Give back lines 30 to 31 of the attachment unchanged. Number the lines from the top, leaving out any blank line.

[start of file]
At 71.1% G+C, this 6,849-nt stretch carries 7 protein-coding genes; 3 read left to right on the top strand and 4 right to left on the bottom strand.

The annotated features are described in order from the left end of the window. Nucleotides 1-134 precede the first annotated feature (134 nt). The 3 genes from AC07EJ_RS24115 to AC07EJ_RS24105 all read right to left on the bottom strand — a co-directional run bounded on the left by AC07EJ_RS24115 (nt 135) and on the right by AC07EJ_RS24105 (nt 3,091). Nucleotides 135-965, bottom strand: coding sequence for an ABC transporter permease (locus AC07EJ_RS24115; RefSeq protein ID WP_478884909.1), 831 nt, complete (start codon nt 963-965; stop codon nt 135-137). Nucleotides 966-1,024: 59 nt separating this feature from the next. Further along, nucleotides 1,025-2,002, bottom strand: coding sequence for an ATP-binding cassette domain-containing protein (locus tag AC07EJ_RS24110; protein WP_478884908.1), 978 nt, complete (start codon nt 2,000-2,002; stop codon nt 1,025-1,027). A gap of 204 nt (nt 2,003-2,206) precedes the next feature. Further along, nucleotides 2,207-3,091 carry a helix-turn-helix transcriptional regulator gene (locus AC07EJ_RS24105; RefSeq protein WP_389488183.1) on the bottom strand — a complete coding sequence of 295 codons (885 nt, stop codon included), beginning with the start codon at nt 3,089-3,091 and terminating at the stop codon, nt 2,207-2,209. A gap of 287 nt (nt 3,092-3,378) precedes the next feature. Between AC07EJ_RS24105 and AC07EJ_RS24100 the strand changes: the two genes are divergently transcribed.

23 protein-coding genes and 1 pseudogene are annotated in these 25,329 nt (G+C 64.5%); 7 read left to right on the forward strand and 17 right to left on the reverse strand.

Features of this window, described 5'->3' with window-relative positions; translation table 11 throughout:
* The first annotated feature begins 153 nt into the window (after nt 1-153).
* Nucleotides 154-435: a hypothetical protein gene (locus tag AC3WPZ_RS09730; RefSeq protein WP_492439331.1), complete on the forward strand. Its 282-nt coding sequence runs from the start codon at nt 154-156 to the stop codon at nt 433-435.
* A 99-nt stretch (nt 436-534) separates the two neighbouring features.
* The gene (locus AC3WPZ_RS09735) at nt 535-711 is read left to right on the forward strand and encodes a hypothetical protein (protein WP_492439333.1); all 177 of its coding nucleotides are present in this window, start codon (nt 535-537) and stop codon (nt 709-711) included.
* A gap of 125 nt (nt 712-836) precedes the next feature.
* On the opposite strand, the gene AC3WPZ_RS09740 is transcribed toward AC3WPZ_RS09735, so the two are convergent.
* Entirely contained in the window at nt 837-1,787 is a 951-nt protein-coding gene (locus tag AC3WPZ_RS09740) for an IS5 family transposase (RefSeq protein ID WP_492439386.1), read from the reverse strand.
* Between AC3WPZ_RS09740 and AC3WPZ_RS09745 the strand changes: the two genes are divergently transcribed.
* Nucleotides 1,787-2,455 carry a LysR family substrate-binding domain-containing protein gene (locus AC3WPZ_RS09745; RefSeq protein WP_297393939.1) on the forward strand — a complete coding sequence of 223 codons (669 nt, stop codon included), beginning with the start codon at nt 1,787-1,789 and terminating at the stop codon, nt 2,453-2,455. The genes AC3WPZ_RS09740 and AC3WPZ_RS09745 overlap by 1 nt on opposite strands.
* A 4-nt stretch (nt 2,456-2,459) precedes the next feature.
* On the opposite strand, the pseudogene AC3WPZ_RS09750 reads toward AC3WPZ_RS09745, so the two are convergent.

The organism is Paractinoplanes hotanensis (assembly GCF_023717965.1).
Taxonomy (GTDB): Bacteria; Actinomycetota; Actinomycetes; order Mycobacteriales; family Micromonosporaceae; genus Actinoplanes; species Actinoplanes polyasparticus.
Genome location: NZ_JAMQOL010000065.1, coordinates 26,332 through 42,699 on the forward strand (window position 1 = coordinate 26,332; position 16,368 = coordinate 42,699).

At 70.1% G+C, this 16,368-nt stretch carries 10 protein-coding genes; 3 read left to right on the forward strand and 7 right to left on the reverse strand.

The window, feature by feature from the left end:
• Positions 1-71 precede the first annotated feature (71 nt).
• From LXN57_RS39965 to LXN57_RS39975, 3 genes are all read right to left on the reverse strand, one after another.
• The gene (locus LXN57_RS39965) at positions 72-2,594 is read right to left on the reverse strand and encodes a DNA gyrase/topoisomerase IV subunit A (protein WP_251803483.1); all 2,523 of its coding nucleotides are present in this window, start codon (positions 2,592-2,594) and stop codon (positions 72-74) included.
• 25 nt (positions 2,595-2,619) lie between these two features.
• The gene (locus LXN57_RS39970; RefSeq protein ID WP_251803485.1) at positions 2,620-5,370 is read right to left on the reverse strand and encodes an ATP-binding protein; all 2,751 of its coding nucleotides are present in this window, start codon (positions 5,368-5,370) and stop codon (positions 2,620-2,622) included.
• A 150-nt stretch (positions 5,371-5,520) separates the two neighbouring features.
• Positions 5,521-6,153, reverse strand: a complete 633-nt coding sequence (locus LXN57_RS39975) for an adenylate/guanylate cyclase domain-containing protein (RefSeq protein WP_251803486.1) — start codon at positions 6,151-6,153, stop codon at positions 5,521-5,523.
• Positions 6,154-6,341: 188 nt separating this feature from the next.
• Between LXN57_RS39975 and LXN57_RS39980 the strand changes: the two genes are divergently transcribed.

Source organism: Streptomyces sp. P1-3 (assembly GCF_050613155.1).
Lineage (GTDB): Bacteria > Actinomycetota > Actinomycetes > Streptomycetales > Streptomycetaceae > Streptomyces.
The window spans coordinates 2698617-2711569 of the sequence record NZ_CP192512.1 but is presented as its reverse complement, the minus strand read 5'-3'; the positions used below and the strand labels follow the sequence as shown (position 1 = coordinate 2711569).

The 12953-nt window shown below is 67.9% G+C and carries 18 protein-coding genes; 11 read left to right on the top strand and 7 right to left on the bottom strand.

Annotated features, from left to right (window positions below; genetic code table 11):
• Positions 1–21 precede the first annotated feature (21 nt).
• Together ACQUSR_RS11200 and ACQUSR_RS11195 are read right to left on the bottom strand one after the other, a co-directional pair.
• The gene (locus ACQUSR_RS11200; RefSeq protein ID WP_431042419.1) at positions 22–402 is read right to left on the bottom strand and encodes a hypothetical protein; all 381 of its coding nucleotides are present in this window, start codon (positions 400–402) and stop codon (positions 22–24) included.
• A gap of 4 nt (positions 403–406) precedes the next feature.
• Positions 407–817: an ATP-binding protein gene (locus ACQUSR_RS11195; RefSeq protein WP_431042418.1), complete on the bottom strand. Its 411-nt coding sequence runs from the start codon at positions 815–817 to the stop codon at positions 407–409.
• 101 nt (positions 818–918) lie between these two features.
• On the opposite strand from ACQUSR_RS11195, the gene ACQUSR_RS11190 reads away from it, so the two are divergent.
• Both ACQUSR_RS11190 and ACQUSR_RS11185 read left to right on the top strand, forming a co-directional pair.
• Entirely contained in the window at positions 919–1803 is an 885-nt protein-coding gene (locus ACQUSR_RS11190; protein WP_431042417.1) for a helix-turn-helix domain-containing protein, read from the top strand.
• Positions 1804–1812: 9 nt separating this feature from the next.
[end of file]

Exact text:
Source organism: Streptomyces sp. P1-3 (assembly GCF_050613155.1).
Lineage (GTDB): Bacteria > Actinomycetota > Actinomycetes > Streptomycetales > Streptomycetaceae > Streptomyces.